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Free will or not?
Or are we even asking the right question?
Recently I was having a conversation with a few of my friends where we started talking about Free will, do we really have it or not? So before jumping into it let’s conduct a simple exercise.
Think of a memory of a movie. Got it?
What came to your mind?
Let’s say you thought of “ABC”.
Pretty straight forward right? The movie just came to your mind directly when I asked the question.
Now let’s think about this for a bit. If you were to think about why it came to your mind, you would definitely have some reason. So does that mean your movie was already predetermined by the past action/memory? Does it mean that you didn't have free will, but it was already determined what you were going to say?
KABOOOM!! Haha, don’t panic. Let’s hold this thought and talk about where the concept is coming from.
What is free will?
According to research conducted by various neuroscientists and Sam Harris, free will is an illusion. In his view, we are the mere conscious witnesses of decisions that deep in our brains have already been made. Everything one has done couldn't possibly have happened any other way, and everything one does will be decided — without any input from the conscious self.
This might sound berzerk at a first glance but it is the truth. We are all conscious beings, who are capable of thinking. Our present is fully dictated by what has happened in the past because we think about things/decisions rationally. In other words, we are the mere conscious witnesses to decisions that, deep in our brains, have already been made.
Dennet, who is another scholar on the topic of Free will argues that even if some of our thoughts and actions are the product of unconscious causes, they are still ours. Anything that our brains do or decide is something we have done or decided. All Harris has done in his analysis is drive a wedge between our conscious and unconscious selves: we are still free to consciously shape our worlds — and so influence our unconscious — however, we desire.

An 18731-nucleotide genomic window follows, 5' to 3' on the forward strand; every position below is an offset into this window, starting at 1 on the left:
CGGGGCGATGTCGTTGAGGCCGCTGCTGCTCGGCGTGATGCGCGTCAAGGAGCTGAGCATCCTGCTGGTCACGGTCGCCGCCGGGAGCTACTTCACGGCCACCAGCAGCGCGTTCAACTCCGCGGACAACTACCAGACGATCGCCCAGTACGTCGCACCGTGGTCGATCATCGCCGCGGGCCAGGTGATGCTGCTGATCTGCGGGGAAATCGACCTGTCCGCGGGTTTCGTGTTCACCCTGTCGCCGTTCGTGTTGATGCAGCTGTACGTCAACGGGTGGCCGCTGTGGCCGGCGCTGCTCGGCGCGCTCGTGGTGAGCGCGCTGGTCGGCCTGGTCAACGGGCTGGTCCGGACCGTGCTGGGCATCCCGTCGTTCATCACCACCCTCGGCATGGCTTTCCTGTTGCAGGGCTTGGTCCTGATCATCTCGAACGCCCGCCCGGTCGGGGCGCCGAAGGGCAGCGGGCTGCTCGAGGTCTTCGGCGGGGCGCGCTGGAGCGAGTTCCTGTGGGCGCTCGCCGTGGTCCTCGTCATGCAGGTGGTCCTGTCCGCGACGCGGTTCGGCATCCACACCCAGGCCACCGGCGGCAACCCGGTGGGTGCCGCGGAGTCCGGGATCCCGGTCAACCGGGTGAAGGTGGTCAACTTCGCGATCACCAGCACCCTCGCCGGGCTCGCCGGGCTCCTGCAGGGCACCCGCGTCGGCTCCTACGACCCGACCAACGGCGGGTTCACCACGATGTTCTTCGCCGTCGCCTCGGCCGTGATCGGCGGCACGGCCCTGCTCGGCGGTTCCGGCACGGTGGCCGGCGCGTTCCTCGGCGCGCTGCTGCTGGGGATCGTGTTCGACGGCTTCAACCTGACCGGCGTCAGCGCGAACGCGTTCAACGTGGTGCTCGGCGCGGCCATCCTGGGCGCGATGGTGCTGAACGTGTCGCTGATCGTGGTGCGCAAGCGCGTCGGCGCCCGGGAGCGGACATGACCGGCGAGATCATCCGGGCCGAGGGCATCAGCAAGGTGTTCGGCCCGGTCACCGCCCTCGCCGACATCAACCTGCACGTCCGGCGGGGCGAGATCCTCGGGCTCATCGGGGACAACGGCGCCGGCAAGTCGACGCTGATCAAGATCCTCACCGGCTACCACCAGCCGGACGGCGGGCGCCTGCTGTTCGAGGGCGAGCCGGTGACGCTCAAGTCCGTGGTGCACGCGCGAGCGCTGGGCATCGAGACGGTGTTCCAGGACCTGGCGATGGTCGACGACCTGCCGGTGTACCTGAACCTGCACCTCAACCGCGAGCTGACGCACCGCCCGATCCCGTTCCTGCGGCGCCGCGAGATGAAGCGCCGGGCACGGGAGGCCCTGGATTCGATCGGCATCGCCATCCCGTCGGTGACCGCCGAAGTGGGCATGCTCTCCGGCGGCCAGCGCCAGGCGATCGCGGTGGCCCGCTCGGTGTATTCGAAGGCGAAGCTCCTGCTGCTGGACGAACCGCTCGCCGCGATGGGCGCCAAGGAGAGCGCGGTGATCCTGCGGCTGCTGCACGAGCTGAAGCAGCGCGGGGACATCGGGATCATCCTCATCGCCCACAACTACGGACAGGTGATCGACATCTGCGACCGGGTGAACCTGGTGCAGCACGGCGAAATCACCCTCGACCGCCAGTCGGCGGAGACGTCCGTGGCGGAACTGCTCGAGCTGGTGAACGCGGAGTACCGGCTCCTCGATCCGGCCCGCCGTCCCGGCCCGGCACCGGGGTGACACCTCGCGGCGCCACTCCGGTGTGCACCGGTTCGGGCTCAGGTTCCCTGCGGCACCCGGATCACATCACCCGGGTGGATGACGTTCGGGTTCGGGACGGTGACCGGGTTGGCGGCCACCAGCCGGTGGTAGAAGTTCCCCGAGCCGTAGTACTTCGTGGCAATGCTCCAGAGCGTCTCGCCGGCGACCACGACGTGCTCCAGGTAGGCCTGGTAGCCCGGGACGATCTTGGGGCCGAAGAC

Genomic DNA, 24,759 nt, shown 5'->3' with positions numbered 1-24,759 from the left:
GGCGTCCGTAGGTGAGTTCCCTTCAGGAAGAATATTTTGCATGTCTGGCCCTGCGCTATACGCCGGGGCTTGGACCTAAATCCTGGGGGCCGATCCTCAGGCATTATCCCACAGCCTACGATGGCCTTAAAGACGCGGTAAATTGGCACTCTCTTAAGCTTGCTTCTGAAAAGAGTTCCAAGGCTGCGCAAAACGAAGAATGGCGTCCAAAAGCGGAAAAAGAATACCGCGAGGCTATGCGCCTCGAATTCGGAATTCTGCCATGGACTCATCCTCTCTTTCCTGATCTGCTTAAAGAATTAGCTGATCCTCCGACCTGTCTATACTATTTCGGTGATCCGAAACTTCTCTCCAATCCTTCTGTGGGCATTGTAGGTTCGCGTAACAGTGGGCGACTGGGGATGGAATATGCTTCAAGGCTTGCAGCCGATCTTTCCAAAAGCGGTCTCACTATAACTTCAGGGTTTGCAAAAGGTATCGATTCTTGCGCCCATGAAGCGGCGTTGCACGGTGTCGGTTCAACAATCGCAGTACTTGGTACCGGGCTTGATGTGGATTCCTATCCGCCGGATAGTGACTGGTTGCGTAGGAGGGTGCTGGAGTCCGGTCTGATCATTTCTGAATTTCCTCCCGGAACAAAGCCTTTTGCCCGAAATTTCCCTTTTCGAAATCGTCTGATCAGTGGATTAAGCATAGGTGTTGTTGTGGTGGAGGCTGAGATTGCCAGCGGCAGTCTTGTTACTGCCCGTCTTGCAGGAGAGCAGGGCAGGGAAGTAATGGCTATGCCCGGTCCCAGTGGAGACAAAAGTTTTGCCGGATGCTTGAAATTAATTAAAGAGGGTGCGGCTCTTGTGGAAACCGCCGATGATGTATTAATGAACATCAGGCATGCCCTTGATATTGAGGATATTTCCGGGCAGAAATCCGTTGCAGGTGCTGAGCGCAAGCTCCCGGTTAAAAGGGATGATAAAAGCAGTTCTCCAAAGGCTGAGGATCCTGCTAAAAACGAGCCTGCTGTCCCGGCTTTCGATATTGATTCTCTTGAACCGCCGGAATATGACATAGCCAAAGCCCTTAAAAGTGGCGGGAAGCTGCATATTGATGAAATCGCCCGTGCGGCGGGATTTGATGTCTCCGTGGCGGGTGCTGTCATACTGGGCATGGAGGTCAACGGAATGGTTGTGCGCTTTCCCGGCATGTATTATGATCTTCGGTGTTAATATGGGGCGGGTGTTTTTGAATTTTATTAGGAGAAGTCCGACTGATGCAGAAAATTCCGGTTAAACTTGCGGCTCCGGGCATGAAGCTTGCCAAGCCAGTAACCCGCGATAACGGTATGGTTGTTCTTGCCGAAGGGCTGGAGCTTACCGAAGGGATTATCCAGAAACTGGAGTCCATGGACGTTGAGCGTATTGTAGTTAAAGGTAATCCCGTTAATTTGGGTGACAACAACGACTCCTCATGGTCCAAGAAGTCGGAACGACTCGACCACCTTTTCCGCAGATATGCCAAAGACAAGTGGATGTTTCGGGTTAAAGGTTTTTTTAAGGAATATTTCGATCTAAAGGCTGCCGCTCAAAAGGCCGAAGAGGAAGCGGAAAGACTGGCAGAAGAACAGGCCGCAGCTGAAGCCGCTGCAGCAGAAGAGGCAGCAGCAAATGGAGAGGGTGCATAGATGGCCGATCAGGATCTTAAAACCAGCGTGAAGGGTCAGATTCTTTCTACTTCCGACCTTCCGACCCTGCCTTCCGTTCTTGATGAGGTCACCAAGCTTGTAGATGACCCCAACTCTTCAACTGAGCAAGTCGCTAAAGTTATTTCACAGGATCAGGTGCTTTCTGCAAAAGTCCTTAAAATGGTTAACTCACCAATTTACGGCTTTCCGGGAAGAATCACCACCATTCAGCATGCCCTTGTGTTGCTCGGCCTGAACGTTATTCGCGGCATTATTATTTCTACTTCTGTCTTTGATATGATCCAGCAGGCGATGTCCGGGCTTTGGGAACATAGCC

The two opinions can be divided into two divisions, Harris's view is of a deterministic approach whereas Dennet thinks of it in a compatibilist sense.
‘Compatibilism’ is a movement that accepts the neuroscientific picture of the brain but argues there's room within it for the idea that we remain free in how we think and act in all the ways that matter.
Do our choices still matter then?
We might think that, if we have no free will, we may as well just sit back and do nothing — enjoy the ride of our uncontrollable lives and spectate the unfolding of our future.
This is where most people take free will in the wrong sense. Having a free will or not our choices still, matter. What we decide to do shapes the paths we take in life. The point is that
We cannot decide what we will decide to do. You can change your life, and yourself, through effort and discipline — but you have whatever capacity for effort and discipline you have in this moment.
You are either lucky or you aren’t. You just don’t have the power to make your own luck.
This conclusion — that our choices matter but that we cannot choose them — has profound consequences for our ideas of personal and moral responsibility — not to mention blame, justice, success, failure, and the entirety of our social, societal, and legal systems.
But that’s a moral discussion for another day.
For now here are some further readings on this subject: